Fifty-six participants completed some college (62.2%), 18 participants completed a fouryear college degree (20%), eight participants completed a masters degree (8.9%), five
participants completed high school or received a GED (5.6%), two participants completed a twoyear college degree (2.2%), and one participants completed a professional degree (1.1%).
Participant combined annual household incomes ranged from under $20,000 per year to over
$200,000 per year, with a mean annual household income range of $120,000 to $129,000. These
two demographic measures indicate that this surveys sample was both well-educated and fairly
affluent.
In terms of political beliefs, forty-four participants identified as liberal (48.9%), 19
participants identified as moderate (21.1%), 12 participants identified as conservative (13.3%),
nine participants identified as libertarian (10%), and three participants each identified as green or
other (3.3%, 3.3%).

AGENDA SETTING THEORY AND CSR REPORTING

21

Procedure
Content analysis. In order for a survey to effectively assess the agenda setting effect of
CSR reports, it must utilize object and issue attribute measures which correlate with the CSR
reports that the participants are exposed to. Within the field of agenda setting research, content
analysis is usually conducted for a certain single object or issue attribute that researchers are
examining, such as a company name or a corporate topic, with a large number of mass media
documents instead of for individual corporate publications. Researchers run keyword searches
for certain terms for up to thousands of individual newspaper articles, magazine articles, and
television news clips in order to determine which objects and issue attributes make up the public
agenda (Amujo et al., 2012; Davidson and Chazaud, 2009; Gorpe and Yuksel, 2006; Kiousis et
al., 2007; McCombs, 2005; McCombs and Shaw, 1972; McCombs and Shaw, 1993; Meijer and
Kleinnijenhuis, 2006). This researchs application of agenda setting to CSR reporting is unique
from the aforementioned studies because it focuses on an individual medium (a CSR report) to
which participants are exposed, as opposed to a large selection of media sources. In order to
determine an object and issue attribute agenda for a single medium, like a CSR report, a more
nuanced method of content analysis is required than that which is traditionally used because the
researchers must break the medium down by the various objects and issue attributes which
comprise it. Fortunately, some of the top researchers in the field of corporate agenda setting
research, Carroll and McCombs (2003), have built upon previous research (Fombrum, 1998;
Fombrun et al., 2000) in order to establish six standard agenda setting objects financial
performance, product quality, employee treatment, community involvement, environmental
performance and organizational issues which most commonly emerge in corporate media

AGENDA SETTING THEORY AND CSR REPORTING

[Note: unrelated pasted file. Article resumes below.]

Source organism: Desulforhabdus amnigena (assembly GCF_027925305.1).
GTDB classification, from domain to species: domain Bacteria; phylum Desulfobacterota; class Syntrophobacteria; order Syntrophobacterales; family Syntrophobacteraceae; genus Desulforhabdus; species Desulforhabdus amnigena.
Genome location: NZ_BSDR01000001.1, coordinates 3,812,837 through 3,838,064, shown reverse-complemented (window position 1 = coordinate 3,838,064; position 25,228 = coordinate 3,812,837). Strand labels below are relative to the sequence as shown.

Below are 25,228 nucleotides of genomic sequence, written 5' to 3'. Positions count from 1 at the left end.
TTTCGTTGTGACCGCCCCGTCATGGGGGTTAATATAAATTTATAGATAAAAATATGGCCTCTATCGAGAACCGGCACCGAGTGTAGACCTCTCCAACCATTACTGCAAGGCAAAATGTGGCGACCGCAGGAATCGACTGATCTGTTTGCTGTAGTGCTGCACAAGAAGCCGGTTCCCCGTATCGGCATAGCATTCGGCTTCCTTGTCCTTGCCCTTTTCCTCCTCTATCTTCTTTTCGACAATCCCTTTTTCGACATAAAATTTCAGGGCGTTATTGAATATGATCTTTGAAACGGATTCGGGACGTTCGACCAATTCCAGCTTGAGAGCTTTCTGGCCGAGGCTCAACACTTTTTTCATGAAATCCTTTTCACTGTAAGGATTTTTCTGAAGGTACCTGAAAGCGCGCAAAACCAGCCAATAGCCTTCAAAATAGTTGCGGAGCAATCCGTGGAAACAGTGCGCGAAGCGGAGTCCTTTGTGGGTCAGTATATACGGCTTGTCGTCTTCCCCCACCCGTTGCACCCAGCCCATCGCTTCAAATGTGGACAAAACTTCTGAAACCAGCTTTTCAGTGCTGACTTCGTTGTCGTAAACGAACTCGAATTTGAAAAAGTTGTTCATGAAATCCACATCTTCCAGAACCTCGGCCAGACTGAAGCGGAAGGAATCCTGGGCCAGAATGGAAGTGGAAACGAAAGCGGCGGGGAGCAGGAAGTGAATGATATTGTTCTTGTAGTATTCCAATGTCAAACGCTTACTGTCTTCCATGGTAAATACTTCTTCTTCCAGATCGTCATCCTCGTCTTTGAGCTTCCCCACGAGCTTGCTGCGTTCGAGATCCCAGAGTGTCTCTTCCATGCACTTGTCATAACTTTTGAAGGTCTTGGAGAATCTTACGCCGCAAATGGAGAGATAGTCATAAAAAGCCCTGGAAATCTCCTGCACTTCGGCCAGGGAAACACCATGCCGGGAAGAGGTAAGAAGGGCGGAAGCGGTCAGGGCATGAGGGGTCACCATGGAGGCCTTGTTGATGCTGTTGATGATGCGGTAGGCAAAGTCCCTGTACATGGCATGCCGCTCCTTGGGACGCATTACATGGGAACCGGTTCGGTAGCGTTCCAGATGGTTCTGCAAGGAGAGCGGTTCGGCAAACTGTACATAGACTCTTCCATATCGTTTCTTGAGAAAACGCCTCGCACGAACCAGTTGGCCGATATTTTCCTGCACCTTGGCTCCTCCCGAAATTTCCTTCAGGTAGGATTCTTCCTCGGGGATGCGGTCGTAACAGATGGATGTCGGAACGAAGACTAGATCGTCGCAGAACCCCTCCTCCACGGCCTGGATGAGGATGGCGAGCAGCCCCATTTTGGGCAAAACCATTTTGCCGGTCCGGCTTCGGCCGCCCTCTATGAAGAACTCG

22

content analysis. These six objects and their positive or negative issue attributes form the
framework for an in-depth content analysis of CSR reports.
Content analysis requires the use of a reliable codebook and multiple coders in order to
ensure that the data produced accurately reflects the contents of the documents analyzed
(Bryman and Bell, 2003); the coding step of this research is of paramount importance. Rather
than conduct an entirely original content analysis on CSR reports which would require the
creation and testing of a coding scheme this research takes advantage of a peer reviewed
codebook developed by Bouten et al. (2011) for analyzing corporate annual reports and reapplied
by Pouvreau & Sonier (2012) for the purpose of CSR report analysis. By taking advantage of
Pourveau and Soniers (2012) previously conducted content analysis of nine CSR reports (one
CSR report for three companies for each of three years), this research reduces the possibility of
low inter-coder or intra-coder reliability.
Because this research is subject to a limited sample size due to time and population
constraints, the use of all nine of the CSR reports analyzed by Pourveau and Soniers (2012)
would not have been feasible. Furthermore, while Pourveau and Soniers (2012) goal was to
demonstrate the evolution of CSR report content over time, this research is primarily concerned
with the ability of a CSR report to influence the public agenda. As such, only the most recent
CSR reports in Pourveau and Soniers (2012) study, which were from the year 2010, were used
as experimental conditions for this study. Of these three reports for the year 2010, only two
reports, by Ford Motor Company and Mitsubishi Motors Corporation, were ultimately chosen for
this study. The reduction from three reports to two reports was done for practical reasons relating
to sample size conducting the survey with three experimental conditions instead of two would
have simply required a greater number of respondents than was feasible. The CSR report

AGENDA SETTING THEORY AND CSR REPORTING

23

produced by BMW Motor Group was excluded from this study primarily because its length (130
pages for BMW Motor Group compared to 11 pages for Mitsubishi Motors Corporation and an
interactive micro-site for Ford Motor Company) made it less feasible for survey respondents to
analyze in a short period of time. Ford Motor Company and Mitsubishi Motors Corporation were
also selected over BMW Motor Group because these two companies were deemed more
accessible to the average consumer, given their lower average vehicle pricing. Prior to the actual
analysis of survey results and undertaking of related statistical procedures, the objects making up